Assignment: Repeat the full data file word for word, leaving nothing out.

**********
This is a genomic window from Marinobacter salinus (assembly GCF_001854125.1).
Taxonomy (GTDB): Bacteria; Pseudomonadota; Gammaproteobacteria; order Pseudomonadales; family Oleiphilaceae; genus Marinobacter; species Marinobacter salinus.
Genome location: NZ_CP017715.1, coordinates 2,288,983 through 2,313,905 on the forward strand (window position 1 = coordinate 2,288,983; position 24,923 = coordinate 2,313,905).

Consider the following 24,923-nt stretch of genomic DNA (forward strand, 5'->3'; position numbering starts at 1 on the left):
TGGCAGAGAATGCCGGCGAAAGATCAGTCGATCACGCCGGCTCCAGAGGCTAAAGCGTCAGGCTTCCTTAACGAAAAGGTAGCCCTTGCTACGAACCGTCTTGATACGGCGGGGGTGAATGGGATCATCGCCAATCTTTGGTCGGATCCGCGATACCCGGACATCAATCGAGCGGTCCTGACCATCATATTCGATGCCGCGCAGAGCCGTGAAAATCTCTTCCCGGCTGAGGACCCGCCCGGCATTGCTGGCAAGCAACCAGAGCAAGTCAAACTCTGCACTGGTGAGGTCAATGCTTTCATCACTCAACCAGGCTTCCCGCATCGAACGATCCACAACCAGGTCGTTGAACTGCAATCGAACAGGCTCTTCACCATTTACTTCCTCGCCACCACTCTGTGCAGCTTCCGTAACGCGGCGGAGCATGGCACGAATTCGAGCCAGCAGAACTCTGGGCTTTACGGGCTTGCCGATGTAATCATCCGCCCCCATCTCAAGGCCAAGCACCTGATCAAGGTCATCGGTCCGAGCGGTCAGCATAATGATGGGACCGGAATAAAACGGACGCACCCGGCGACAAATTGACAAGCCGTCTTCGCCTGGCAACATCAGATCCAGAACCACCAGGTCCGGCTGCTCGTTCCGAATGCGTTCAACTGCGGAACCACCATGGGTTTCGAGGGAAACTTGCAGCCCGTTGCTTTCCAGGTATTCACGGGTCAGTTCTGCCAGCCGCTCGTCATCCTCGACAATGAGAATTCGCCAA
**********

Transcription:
This is a genomic window from Marinobacter salinus (assembly GCF_001854125.1).
Taxonomy (GTDB): Bacteria; Pseudomonadota; Gammaproteobacteria; order Pseudomonadales; family Oleiphilaceae; genus Marinobacter; species Marinobacter salinus.
Genome location: NZ_CP017715.1, coordinates 2,288,983 through 2,313,905 on the forward strand (window position 1 = coordinate 2,288,983; position 24,923 = coordinate 2,313,905).

Consider the following 24,923-nt stretch of genomic DNA (forward strand, 5'->3'; position numbering starts at 1 on the left):
TGGCAGAGAATGCCGGCGAAAGATCAGTCGATCACGCCGGCTCCAGAGGCTAAAGCGTCAGGCTTCCTTAACGAAAAGGTAGCCCTTGCTACGAACCGTCTTGATACGGCGGGGGTGAATGGGATCATCGCCAATCTTTGGTCGGATCCGCGATACCCGGACATCAATCGAGCGGTCCTGACCATCATATTCGATGCCGCGCAGAGCCGTGAAAATCTCTTCCCGGCTGAGGACCCGCCCGGCATTGCTGGCAAGCAACCAGAGCAAGTCAAACTCTGCACTGGTGAGGTCAATGCTTTCATCACTCAACCAGGCTTCCCGCATCGAACGATCCACAACCAGGTCGTTGAACTGCAATCGAACAGGCTCTTCACCATTTACTTCCTCGCCACCACTCTGTGCAGCTTCCGTAACGCGGCGGAGCATGGCACGAATTCGAGCCAGCAGAACTCTGGGCTTTACGGGCTTGCCGATGTAATCATCCGCCCCCATCTCAAGGCCAAGCACCTGATCAAGGTCATCGGTCCGAGCGGTCAGCATAATGATGGGACCGGAATAAAACGGACGCACCCGGCGACAAATTGACAAGCCGTCTTCGCCTGGCAACATCAGATCCAGAACCACCAGGTCCGGCTGCTCGTTCCGAATGCGTTCAACTGCGGAACCACCATGGGTTTCGAGGGAAACTTGCAGCCCGTTGCTTTCCAGGTATTCACGGGTCAGTTCTGCCAGCCGCTCGTCATCCTCGACAATGAGAATTCGCCAA